Psychopathy: a brain disorder that may explain why some people suffer from it

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  • Psychopaths or people with psychopathic traits are defined as patients with a selfish and antisocial personality.
  • The striatum coordinates multiple aspects of cognition, such as decision-making, motivation, reward perception, motor planning, and action.
  • During human development, the striatum typically becomes smaller as the child grows, suggesting that psychopathy may be related to differences in brain development.

Recently, neuroscientists from Nanyang Universities in Singapore, Pennsylvania and the State of California in the United States revealed a biological difference between people with psychopathy and those without the disorder. To reach this discovery, researchers conducted a study published in the journal Journal of Psychological Research. “Previous research has indicated increased striatal size in adults with psychopathy, but has not definitively determined the effect of striatal size on behaviors”They said.

As part of this work, Singaporean and American scientists hypothesized that the size of the striatum, the inner part of the brain that regulates impulses in particular, is greater in people with psychopathic traits, and that this association with size results from the need for stimulation and impulsivity.

In psychopaths, the striatum is 10% larger.

For the purposes of the study, the team measured the striatum size of 108 men using magnetic resonance imaging (MRI). The researchers also questioned participants using the Psychopathic Checklist – Revised, a psychological assessment tool to determine the presence of psychopathy traits in patients. Subgroup and exploratory analyzes were performed on a small sample of women.-Can we read in the works.

According to the results, the striatum was 10% larger in psychopaths compared to participants with little or no psychopathic traits. The authors linked a greater striatum to an increased need for stimulation, through arousal and arousal, and a greater likelihood of impulsive behaviors. According to research, psychopathy in women has also been associated with increased striatal size.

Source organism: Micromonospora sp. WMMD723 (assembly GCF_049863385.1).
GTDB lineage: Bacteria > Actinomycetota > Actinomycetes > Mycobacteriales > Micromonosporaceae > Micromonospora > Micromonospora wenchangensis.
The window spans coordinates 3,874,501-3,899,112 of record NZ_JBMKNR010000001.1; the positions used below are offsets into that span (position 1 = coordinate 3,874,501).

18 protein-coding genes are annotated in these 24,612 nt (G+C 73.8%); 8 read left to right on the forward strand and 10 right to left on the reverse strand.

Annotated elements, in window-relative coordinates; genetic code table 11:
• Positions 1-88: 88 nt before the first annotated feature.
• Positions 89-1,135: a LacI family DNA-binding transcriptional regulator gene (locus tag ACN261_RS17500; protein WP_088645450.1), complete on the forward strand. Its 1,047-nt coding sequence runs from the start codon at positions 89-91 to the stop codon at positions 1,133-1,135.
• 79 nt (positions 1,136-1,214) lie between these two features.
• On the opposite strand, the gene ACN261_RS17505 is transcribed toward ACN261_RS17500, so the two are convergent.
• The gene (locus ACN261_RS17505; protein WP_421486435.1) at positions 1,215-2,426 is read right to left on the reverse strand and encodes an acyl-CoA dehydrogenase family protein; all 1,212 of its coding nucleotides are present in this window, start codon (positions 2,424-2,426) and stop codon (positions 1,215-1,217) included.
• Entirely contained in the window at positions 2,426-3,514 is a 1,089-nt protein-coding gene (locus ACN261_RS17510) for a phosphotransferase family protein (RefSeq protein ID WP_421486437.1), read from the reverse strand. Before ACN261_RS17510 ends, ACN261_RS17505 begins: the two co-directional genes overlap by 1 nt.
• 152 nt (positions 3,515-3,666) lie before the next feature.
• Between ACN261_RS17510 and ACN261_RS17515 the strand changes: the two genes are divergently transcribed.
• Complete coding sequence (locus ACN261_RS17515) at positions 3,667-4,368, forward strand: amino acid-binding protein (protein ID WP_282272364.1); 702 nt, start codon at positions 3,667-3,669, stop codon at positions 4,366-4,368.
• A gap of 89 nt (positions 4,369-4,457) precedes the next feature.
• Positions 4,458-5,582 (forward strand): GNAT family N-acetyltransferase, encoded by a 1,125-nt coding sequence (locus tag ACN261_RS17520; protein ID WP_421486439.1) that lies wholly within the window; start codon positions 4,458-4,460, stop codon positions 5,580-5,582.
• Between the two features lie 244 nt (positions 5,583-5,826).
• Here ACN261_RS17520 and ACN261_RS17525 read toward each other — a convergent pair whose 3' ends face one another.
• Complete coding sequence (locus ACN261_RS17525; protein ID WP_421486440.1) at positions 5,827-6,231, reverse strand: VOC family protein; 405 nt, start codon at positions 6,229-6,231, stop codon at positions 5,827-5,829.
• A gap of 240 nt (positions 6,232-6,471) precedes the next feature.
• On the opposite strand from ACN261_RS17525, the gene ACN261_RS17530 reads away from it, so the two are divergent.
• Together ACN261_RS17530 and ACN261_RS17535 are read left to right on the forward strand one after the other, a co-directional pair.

Their brain ‘does not develop normally during childhood and adolescence’

“We found that in addition to environmental and social influences, it is important to consider that there may be biological differences, in this case the size of brain structures, between antisocial and non-antisocial adults,” Olivia Choi, an author of the study, said in a statement. “Biological traits, such as striatal size, can be passed down from parents to their children. These findings provide further support for neurodevelopmental views of psychopathy, that is, psychopath brains do not develop normally during life. Childhood and adolescence, Added Adrian Raine, author of the works.

According to neuroscientists, a better understanding of the evolution of the striatum is needed. “It is likely that many factors are involved in why an individual is more likely to exhibit psychopathic traits than others. Psychopathy may be related to a structural defect in the brain that may be of an evolutionary nature. At the same time, it is important to recognize that the environment can also have effects on the structure of the scheme”, Olivia Choi explained.

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